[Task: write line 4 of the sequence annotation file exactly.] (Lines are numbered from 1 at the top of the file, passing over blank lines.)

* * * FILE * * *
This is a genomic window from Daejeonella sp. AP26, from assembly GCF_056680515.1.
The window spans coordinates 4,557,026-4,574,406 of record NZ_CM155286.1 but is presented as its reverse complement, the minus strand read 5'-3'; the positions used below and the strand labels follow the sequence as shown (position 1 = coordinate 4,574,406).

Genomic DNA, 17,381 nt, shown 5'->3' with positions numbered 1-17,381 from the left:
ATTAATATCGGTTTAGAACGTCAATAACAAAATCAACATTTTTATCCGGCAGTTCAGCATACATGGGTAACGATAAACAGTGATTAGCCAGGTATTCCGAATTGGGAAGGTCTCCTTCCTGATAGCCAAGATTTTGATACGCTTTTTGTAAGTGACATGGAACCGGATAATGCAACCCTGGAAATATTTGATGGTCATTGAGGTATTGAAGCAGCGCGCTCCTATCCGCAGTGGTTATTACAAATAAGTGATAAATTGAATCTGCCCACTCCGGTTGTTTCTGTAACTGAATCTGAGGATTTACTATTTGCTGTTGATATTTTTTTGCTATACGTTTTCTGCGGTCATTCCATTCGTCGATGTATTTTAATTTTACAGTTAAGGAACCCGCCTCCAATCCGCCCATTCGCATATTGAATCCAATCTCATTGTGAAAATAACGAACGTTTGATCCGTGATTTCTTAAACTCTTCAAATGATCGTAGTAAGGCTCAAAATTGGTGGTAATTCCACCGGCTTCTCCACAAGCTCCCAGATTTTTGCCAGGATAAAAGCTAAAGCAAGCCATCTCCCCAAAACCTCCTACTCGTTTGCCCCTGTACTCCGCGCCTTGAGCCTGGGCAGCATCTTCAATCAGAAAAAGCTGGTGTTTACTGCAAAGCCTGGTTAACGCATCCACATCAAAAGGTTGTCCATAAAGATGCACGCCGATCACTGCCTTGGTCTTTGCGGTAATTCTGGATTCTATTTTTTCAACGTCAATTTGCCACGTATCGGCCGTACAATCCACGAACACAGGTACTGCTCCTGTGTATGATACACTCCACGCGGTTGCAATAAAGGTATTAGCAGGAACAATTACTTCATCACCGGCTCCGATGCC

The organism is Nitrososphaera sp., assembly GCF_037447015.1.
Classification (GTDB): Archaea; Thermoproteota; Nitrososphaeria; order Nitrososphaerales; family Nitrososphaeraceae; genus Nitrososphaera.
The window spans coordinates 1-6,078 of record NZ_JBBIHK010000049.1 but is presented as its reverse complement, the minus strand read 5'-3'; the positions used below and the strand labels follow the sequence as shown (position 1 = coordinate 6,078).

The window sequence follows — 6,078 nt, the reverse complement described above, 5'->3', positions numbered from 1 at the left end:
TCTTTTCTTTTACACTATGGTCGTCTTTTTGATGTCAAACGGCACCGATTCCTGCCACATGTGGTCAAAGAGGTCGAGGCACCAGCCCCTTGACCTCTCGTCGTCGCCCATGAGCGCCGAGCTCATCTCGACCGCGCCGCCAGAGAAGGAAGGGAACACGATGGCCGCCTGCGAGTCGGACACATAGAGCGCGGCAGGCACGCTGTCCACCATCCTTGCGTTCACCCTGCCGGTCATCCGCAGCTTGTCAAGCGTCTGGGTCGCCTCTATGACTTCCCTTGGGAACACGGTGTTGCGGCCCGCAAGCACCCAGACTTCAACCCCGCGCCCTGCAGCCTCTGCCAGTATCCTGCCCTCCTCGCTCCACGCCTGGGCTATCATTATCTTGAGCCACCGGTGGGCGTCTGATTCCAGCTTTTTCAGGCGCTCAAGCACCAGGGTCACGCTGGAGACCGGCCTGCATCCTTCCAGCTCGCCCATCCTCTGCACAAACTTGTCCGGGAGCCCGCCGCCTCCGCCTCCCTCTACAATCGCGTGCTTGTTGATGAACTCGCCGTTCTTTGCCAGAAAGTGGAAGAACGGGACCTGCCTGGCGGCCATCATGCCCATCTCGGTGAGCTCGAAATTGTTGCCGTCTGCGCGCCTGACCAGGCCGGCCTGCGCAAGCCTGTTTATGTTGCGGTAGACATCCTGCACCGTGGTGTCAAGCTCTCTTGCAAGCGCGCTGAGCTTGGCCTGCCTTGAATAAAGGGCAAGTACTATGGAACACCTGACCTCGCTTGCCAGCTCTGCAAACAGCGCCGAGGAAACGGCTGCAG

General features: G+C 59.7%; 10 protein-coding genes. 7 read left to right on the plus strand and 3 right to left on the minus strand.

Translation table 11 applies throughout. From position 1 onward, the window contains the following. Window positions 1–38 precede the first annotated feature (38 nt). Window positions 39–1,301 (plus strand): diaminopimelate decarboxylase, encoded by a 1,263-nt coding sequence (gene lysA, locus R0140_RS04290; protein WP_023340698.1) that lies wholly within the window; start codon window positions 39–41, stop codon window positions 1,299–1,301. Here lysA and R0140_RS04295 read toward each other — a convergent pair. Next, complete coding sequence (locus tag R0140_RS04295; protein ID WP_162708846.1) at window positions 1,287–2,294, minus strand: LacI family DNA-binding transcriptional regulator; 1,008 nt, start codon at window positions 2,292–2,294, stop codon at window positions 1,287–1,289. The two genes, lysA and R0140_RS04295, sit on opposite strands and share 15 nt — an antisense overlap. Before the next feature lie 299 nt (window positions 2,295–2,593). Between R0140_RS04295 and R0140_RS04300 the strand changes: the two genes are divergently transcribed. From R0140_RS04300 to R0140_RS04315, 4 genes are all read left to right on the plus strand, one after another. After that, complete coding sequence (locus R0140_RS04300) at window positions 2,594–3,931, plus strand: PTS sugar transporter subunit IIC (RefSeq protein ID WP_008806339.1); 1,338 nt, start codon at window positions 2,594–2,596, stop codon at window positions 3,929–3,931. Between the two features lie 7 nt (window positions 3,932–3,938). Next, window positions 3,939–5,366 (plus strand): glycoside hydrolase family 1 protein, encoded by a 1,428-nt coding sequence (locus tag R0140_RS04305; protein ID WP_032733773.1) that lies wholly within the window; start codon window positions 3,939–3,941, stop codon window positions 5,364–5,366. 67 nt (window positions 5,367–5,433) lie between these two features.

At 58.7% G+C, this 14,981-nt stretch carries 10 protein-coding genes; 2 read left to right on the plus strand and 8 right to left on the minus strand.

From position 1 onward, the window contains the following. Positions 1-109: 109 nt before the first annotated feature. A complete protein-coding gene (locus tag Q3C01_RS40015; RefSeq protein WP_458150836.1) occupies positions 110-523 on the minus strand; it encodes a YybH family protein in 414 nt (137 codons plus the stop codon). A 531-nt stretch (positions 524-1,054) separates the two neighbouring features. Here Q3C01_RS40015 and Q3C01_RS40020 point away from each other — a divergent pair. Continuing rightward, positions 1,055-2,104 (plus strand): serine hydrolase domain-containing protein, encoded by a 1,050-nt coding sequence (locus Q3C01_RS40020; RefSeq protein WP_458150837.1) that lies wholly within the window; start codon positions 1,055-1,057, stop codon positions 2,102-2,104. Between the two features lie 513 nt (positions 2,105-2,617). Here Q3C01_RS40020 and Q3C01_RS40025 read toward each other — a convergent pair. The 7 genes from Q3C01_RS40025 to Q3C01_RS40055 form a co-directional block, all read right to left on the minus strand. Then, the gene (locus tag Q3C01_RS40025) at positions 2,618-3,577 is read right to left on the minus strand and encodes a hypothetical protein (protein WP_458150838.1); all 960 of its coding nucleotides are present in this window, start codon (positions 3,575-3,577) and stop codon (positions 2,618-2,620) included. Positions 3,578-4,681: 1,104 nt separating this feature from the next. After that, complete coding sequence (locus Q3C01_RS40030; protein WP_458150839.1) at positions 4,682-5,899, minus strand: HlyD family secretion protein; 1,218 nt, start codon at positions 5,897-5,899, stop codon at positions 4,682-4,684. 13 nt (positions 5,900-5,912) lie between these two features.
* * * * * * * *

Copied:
ATTAATATCGGTTTAGAACGTCAATAACAAAATCAACATTTTTATCCGGCAGTTCAGCATACATGGGTAACGATAAACAGTGATTAGCCAGGTATTCCGAATTGGGAAGGTCTCCTTCCTGATAGCCAAGATTTTGATACGCTTTTTGTAAGTGACATGGAACCGGATAATGCAACCCTGGAAATATTTGATGGTCATTGAGGTATTGAAGCAGCGCGCTCCTATCCGCAGTGGTTATTACAAATAAGTGATAAATTGAATCTGCCCACTCCGGTTGTTTCTGTAACTGAATCTGAGGATTTACTATTTGCTGTTGATATTTTTTTGCTATACGTTTTCTGCGGTCATTCCATTCGTCGATGTATTTTAATTTTACAGTTAAGGAACCCGCCTCCAATCCGCCCATTCGCATATTGAATCCAATCTCATTGTGAAAATAACGAACGTTTGATCCGTGATTTCTTAAACTCTTCAAATGATCGTAGTAAGGCTCAAAATTGGTGGTAATTCCACCGGCTTCTCCACAAGCTCCCAGATTTTTGCCAGGATAAAAGCTAAAGCAAGCCATCTCCCCAAAACCTCCTACTCGTTTGCCCCTGTACTCCGCGCCTTGAGCCTGGGCAGCATCTTCAATCAGAAAAAGCTGGTGTTTACTGCAAAGCCTGGTTAACGCATCCACATCAAAAGGTTGTCCATAAAGATGCACGCCGATCACTGCCTTGGTCTTTGCGGTAATTCTGGATTCTATTTTTTCAACGTCAATTTGCCACGTATCGGCCGTACAATCCACGAACACAGGTACTGCTCCTGTGTATGATACACTCCACGCGGTTGCAATAAAGGTATTAGCAGGAACAATTACTTCATCACCGGCTCCGATGCC